Callahan, J.L. (2010). Constructing a manuscript: Distinguishing integrative literature reviews and conceptual and theory articles. Human Resource Development Review, 9, 300-304. https://doi.org/10.1177/1534484310371492
Callahan, J.L. (2014). Writing literature reviews: A reprise and update. Human Resource Development Review, 13(3), 271–275. https://doi.org/10.1177/1534484314536705
Cronin, M.A., George, E. (2020). The why and how of the integrative review. Organizational Research Methods. https://doi.org/10.1177/1094428120935507
Cropanzano, R. (2009). Writing nonempirical articles for Journal of Management: General thoughts and suggestions. Journal of Management, 35(6), 1304–1311. https://doi.org/10.1177/0149206309344118
Denyer, D., Tranfield, D. (2009). Producing a systematic review. In Buchanan, D., Bryman, A. (Eds.), The Sage handbook of organizational research methods (pp. 671–689). London, UK: Sage.
Durach, C.F., Kembro, J., Wieland, A. (2017). A new paradigm for systematic literature reviews in supply chain management. Journal of Supply Chain Management, 53(4), 67-85. https://doi.org/10.1111/jscm.12145
Dwertmann, D.J.G., van Knippenberg, D. (2020). Capturing the state of the science to change the state of the science: A categorization approach to integrative reviews. Journal of Organisational Behaviour, 1– 14. https://doi.org/10.1002/job.2474
Elsbach, K.D., van Knippenberg, D. (2020). Creating high‐impact literature reviews: An argument for ‘integrative reviews’. Journal of Management Studies. https://doi.org/10.1111/joms.12581
Gaur, A., Kumar, M. (2018). A systematic approach to conducting review studies: An assessment of content analysis in 25 years of IB research. Journal of World Business, 53(2), 280–289. https://doi.org/10.1016/j.jwb.2017.11.003
Gond, J.-P., Mena, S., Mosonyi, S. (2020). The performativity of literature reviewing: Constituting the corporate social responsibility literature through re-presentation and intervention. Organizational Research Methods. https://doi.org/10.1177/1094428120935494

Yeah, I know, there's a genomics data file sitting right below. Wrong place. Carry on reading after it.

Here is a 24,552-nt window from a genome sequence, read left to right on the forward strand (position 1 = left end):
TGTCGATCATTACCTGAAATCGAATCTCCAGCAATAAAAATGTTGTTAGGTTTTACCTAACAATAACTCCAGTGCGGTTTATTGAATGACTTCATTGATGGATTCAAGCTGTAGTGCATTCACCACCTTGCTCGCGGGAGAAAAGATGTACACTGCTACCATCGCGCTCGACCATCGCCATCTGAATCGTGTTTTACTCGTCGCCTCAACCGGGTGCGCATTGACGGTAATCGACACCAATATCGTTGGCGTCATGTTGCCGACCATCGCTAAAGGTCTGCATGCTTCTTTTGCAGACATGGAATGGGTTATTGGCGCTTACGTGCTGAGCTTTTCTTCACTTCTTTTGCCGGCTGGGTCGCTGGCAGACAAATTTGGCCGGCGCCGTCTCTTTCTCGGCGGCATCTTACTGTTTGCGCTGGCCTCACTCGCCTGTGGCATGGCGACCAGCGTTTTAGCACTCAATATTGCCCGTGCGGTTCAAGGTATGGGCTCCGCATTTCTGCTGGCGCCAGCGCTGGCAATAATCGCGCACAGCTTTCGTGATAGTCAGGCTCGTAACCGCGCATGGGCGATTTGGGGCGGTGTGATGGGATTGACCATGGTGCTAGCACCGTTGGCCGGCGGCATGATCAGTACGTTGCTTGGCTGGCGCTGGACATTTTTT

Grant, M. J., Booth, A. (2009). A typology of reviews: an analysis of 14 review types and associated methodologies. Health Information & Libraries Journal, 26(2), 91-108. https://doi.org/10.1111/j.1471-1842.2009.00848.x
Harari, M.B., Parola, H.R., Hartwell, C.J., Riegelman, A. (2020). Literature searches in systematic reviews and meta-analyses: A review, evaluation, and recommendations. Journal of Vocational Behavior, 118. https://doi.org/10.1016/j.jvb.2020.103377
Harzing, A.-W. (2017a). Using Publish or Perish to do a literature review https://harzing.com/blog/2017/02/using-publish-or-perish-to-do-a-literature-review
Harzing, A.-W. (2017b). How to conduct a longitudinal literature review? https://harzing.com/blog/2017/05/how-to-conduct-a-longitudinal-literature-review
Hiebl, M.R.W. (2021). Sample selection in systematic literature reviews of management research. Organizational Research Methods. https://doi.org/10.1177/1094428120986851
Hodgkinson, G. P., Ford, J. K. (2014). Narrative, meta-analytic, and systematic reviews: What are the differences and why do they matter? Journal of Organizational Behavior, 35(S1), S1–S5. https://doi.org/10.1002/job.1918
Hodgkinson, G. P., Ford, J. K. (2015). What makes excellent literature reviews excellent? A clarification of some common mistakes and misconceptions. Journal of Organizational Behavior, 36(S1), S1–S5. https://doi.org/10.1002/job.1983
Hoon, C., Baluch, A.M. (2020). The role of dialectical interrogation in review studies: Theorizing from what we see rather than what we have already seen. Journal of Management Studies. https://doi.org/10.1111/joms.12543
Jones, O., Gatrell, C. (2014). Editorial: The future of writing and reviewing for IJMR. International Journal of Management Reviews, 16(3), 249–264. https://doi.org/10.1111/ijmr.12038
Kraus, S., Breier, M., Dasí-Rodríguez, S. (2020). The art of crafting a systematic literature review in entrepreneurship research. International Entrepreneurship and Management Journal, 16, 1023–1042. https://doi.org/10.1007/s11365-020-00635-4
LePine, J., Wilcox-King, A. (2010). Editors’ comments: Developing novel theoretical insight from reviews of existing theory and research. Academy of Management Review, 35, 506–509. https://doi.org/10.5465/amr.35.4.zok506
Ortiz de Guinea, A., Paré, G. (2017). What literature review type should I conduct? In Galliers, R.D., Stein, M.-K. (Eds.), The Routledge Companion to Management Information Systems. (pp. 73-82). London, UK: Routledge. https://doi.org/10.4324/9781315619361
Palmatier, R. W., Houston, M. B., Hulland, J. (2018). Review articles: purpose, process, and structure. Journal of Academy of Marketing Science, 46(1), 1-5. https://doi.org/10.1007/s11747-017-0563-4
Paré, G., Trudel, M.C., Jaana, M., Kitsiou, S. (2015). Synthesizing information systems knowledge: A typology of literature reviews. Information & Management, 52(2), 183-199. https://doi.org/10.1016/j.im.2014.08.008